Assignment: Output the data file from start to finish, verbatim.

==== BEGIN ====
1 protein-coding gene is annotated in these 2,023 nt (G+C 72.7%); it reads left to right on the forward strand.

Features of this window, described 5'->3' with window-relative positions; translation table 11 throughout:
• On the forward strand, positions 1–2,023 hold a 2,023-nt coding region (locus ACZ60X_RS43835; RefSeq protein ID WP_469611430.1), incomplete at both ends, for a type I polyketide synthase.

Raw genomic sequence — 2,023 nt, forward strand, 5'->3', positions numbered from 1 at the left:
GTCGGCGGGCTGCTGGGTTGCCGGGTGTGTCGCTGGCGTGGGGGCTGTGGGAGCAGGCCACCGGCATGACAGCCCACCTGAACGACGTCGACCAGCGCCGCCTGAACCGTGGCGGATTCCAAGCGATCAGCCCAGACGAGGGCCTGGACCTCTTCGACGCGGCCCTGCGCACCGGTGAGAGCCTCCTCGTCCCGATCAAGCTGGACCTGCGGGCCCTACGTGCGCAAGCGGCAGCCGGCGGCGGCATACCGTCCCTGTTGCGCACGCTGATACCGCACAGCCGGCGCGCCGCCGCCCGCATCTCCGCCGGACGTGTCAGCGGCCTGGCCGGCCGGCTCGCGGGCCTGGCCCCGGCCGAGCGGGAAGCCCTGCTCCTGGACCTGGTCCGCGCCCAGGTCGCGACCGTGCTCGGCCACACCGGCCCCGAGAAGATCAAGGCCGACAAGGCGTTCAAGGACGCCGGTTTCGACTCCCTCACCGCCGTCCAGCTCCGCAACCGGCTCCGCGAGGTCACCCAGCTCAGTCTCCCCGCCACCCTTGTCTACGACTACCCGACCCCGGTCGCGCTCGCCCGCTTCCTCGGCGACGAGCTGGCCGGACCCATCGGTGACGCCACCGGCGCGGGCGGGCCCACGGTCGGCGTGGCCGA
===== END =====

1 protein-coding gene is annotated in these 2,023 nt (G+C 72.7%); it reads left to right on the forward strand.

Features of this window, described 5'->3' with window-relative positions; translation table 11 throughout:
• On the forward strand, positions 1–2,023 hold a 2,023-nt coding region (locus ACZ60X_RS43835; RefSeq protein ID WP_469611430.1), incomplete at both ends, for a type I polyketide synthase.

Raw genomic sequence — 2,023 nt, forward strand, 5'->3', positions numbered from 1 at the left:
GTCGGCGGGCTGCTGGGTTGCCGGGTGTGTCGCTGGCGTGGGGGCTGTGGGAGCAGGCCACCGGCATGACAGCCCACCTGAACGACGTCGACCAGCGCCGCCTGAACCGTGGCGGATTCCAAGCGATCAGCCCAGACGAGGGCCTGGACCTCTTCGACGCGGCCCTGCGCACCGGTGAGAGCCTCCTCGTCCCGATCAAGCTGGACCTGCGGGCCCTACGTGCGCAAGCGGCAGCCGGCGGCGGCATACCGTCCCTGTTGCGCACGCTGATACCGCACAGCCGGCGCGCCGCCGCCCGCATCTCCGCCGGACGTGTCAGCGGCCTGGCCGGCCGGCTCGCGGGCCTGGCCCCGGCCGAGCGGGAAGCCCTGCTCCTGGACCTGGTCCGCGCCCAGGTCGCGACCGTGCTCGGCCACACCGGCCCCGAGAAGATCAAGGCCGACAAGGCGTTCAAGGACGCCGGTTTCGACTCCCTCACCGCCGTCCAGCTCCGCAACCGGCTCCGCGAGGTCACCCAGCTCAGTCTCCCCGCCACCCTTGTCTACGACTACCCGACCCCGGTCGCGCTCGCCCGCTTCCTCGGCGACGAGCTGGCCGGACCCATCGGTGACGCCACCGGCGCGGGCGGGCCCACGGTCGGCGTGGCCGA